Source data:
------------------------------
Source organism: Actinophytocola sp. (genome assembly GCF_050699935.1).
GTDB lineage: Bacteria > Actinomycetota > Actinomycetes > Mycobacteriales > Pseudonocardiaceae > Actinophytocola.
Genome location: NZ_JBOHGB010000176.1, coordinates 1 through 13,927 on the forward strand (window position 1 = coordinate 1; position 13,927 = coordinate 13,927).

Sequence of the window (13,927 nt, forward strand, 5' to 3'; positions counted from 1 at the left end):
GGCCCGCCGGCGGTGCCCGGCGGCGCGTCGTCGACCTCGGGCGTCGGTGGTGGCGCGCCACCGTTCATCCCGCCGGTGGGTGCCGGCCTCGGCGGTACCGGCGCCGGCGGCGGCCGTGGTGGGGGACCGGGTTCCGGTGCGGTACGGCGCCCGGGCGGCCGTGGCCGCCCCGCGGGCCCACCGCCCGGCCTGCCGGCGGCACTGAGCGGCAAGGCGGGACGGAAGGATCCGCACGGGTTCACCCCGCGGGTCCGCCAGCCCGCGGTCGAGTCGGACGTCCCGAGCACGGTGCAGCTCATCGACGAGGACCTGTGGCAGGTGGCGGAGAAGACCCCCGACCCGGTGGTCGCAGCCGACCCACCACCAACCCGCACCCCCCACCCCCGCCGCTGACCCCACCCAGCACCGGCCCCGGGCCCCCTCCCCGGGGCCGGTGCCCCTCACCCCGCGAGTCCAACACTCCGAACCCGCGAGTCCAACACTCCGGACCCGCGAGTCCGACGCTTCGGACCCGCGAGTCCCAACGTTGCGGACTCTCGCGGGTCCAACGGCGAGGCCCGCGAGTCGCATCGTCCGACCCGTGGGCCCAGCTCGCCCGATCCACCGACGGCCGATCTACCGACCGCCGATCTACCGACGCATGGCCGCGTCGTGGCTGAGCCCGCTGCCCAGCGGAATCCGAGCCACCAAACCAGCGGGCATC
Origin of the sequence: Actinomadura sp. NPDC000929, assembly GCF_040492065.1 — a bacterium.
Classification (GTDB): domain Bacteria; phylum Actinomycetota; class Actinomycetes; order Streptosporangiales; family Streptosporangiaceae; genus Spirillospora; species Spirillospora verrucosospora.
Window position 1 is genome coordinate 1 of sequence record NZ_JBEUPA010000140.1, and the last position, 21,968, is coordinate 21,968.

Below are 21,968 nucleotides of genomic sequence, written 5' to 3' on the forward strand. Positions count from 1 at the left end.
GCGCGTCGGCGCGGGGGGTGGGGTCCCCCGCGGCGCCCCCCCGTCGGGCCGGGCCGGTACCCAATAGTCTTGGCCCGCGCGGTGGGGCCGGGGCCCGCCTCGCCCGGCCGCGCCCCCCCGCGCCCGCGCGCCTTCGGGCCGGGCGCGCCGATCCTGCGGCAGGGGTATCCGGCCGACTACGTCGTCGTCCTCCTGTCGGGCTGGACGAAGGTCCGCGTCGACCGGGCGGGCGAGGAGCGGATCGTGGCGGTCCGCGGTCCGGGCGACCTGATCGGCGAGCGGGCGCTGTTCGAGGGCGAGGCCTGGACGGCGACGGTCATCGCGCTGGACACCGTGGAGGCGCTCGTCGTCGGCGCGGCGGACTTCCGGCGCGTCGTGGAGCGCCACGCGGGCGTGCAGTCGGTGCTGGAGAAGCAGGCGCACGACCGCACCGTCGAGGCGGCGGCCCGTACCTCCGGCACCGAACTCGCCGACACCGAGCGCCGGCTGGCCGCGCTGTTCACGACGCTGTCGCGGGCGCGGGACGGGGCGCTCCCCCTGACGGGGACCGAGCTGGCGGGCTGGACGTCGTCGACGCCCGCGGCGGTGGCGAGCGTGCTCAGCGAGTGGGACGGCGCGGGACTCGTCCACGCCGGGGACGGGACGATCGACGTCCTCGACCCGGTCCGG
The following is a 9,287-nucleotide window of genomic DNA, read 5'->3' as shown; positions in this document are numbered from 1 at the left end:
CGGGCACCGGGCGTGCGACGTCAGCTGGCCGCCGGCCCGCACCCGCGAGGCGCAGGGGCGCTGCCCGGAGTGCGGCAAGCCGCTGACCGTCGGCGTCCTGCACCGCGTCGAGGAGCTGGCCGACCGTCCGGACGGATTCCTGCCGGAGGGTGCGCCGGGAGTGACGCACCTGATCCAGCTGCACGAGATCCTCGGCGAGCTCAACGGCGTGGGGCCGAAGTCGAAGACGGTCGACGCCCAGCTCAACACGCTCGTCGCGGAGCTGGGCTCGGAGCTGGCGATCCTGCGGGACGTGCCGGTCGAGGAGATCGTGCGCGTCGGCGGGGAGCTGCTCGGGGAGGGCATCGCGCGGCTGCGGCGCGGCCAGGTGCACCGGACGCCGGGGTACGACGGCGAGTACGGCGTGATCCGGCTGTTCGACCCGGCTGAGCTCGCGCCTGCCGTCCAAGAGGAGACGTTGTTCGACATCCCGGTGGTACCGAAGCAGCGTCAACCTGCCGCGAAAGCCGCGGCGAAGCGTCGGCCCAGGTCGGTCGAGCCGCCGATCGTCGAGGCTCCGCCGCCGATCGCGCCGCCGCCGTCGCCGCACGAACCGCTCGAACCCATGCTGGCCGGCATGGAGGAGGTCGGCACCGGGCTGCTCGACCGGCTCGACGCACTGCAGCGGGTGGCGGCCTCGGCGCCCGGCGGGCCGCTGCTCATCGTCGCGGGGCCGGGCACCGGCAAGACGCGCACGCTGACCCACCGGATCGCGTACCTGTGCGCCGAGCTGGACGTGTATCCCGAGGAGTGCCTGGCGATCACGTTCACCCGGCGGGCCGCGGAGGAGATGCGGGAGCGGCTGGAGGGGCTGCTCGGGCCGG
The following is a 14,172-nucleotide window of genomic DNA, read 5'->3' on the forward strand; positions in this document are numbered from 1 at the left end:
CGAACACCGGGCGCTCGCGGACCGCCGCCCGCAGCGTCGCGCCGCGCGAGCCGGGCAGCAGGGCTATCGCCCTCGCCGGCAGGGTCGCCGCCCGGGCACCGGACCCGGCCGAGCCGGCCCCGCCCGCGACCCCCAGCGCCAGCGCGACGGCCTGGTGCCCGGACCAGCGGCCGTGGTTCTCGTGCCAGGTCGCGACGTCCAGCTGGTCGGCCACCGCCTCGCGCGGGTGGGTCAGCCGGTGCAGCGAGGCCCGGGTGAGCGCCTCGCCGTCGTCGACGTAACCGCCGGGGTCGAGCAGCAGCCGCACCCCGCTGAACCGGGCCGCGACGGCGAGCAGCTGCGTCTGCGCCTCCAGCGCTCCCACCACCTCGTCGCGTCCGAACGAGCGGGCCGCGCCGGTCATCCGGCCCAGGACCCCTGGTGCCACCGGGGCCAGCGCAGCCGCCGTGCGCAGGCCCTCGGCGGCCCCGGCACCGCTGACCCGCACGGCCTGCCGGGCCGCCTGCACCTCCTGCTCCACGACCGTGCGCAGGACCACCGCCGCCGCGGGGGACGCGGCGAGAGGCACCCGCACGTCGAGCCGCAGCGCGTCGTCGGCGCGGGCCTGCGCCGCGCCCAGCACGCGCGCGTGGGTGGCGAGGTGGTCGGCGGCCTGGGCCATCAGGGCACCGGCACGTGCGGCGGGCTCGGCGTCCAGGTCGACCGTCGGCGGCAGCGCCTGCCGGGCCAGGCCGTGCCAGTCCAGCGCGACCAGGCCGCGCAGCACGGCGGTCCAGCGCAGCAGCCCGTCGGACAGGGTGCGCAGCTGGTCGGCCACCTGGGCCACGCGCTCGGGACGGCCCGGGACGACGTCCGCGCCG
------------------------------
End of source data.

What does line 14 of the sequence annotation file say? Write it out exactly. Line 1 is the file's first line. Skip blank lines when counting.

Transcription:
CGAACACCGGGCGCTCGCGGACCGCCGCCCGCAGCGTCGCGCCGCGCGAGCCGGGCAGCAGGGCTATCGCCCTCGCCGGCAGGGTCGCCGCCCGGGCACCGGACCCGGCCGAGCCGGCCCCGCCCGCGACCCCCAGCGCCAGCGCGACGGCCTGGTGCCCGGACCAGCGGCCGTGGTTCTCGTGCCAGGTCGCGACGTCCAGCTGGTCGGCCACCGCCTCGCGCGGGTGGGTCAGCCGGTGCAGCGAGGCCCGGGTGAGCGCCTCGCCGTCGTCGACGTAACCGCCGGGGTCGAGCAGCAGCCGCACCCCGCTGAACCGGGCCGCGACGGCGAGCAGCTGCGTCTGCGCCTCCAGCGCTCCCACCACCTCGTCGCGTCCGAACGAGCGGGCCGCGCCGGTCATCCGGCCCAGGACCCCTGGTGCCACCGGGGCCAGCGCAGCCGCCGTGCGCAGGCCCTCGGCGGCCCCGGCACCGCTGACCCGCACGGCCTGCCGGGCCGCCTGCACCTCCTGCTCCACGACCGTGCGCAGGACCACCGCCGCCGCGGGGGACGCGGCGAGAGGCACCCGCACGTCGAGCCGCAGCGCGTCGTCGGCGCGGGCCTGCGCCGCGCCCAGCACGCGCGCGTGGGTGGCGAGGTGGTCGGCGGCCTGGGCCATCAGGGCACCGGCACGTGCGGCGGGCTCGGCGTCCAGGTCGACCGTCGGCGGCAGCGCCTGCCGGGCCAGGCCGTGCCAGTCCAGCGCGACCAGGCCGCGCAGCACGGCGGTCCAGCGCAGCAGCCCGTCGGACAGGGTGCGCAGCTGGTCGGCCACCTGGGCCACGCGCTCGGGACGGCCCGGGACGACGTCCGCGCCG